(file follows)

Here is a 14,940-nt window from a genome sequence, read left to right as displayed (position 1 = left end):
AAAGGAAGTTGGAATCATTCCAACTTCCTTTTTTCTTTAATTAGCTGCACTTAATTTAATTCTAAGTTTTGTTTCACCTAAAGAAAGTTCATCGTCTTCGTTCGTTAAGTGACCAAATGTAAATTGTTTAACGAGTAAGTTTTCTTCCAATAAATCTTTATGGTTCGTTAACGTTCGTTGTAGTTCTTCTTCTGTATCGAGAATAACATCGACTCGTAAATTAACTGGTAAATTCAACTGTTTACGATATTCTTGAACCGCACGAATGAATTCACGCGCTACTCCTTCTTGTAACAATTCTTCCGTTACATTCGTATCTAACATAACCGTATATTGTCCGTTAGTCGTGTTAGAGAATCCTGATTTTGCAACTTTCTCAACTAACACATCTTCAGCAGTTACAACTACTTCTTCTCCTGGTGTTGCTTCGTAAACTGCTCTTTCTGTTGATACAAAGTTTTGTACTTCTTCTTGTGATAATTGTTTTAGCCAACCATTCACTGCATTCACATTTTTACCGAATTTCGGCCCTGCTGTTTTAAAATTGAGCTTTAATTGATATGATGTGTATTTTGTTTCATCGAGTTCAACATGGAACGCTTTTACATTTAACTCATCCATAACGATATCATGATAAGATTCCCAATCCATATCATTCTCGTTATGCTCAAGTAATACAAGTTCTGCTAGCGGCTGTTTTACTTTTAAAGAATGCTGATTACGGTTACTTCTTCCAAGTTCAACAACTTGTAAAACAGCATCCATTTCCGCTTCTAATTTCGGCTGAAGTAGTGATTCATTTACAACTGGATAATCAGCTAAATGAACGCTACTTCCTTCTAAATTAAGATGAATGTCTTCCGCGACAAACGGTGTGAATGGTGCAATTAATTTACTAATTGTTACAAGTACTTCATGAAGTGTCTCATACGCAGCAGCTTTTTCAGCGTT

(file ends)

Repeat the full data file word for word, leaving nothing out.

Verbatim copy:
Here is a 14,940-nt window from a genome sequence, read left to right as displayed (position 1 = left end):
AAAGGAAGTTGGAATCATTCCAACTTCCTTTTTTCTTTAATTAGCTGCACTTAATTTAATTCTAAGTTTTGTTTCACCTAAAGAAAGTTCATCGTCTTCGTTCGTTAAGTGACCAAATGTAAATTGTTTAACGAGTAAGTTTTCTTCCAATAAATCTTTATGGTTCGTTAACGTTCGTTGTAGTTCTTCTTCTGTATCGAGAATAACATCGACTCGTAAATTAACTGGTAAATTCAACTGTTTACGATATTCTTGAACCGCACGAATGAATTCACGCGCTACTCCTTCTTGTAACAATTCTTCCGTTACATTCGTATCTAACATAACCGTATATTGTCCGTTAGTCGTGTTAGAGAATCCTGATTTTGCAACTTTCTCAACTAACACATCTTCAGCAGTTACAACTACTTCTTCTCCTGGTGTTGCTTCGTAAACTGCTCTTTCTGTTGATACAAAGTTTTGTACTTCTTCTTGTGATAATTGTTTTAGCCAACCATTCACTGCATTCACATTTTTACCGAATTTCGGCCCTGCTGTTTTAAAATTGAGCTTTAATTGATATGATGTGTATTTTGTTTCATCGAGTTCAACATGGAACGCTTTTACATTTAACTCATCCATAACGATATCATGATAAGATTCCCAATCCATATCATTCTCGTTATGCTCAAGTAATACAAGTTCTGCTAGCGGCTGTTTTACTTTTAAAGAATGCTGATTACGGTTACTTCTTCCAAGTTCAACAACTTGTAAAACAGCATCCATTTCCGCTTCTAATTTCGGCTGAAGTAGTGATTCATTTACAACTGGATAATCAGCTAAATGAACGCTACTTCCTTCTAAATTAAGATGAATGTCTTCCGCGACAAACGGTGTGAATGGTGCAATTAATTTACTAATTGTTACAAGTACTTCATGAAGTGTCTCATACGCAGCAGCTTTTTCAGCGTT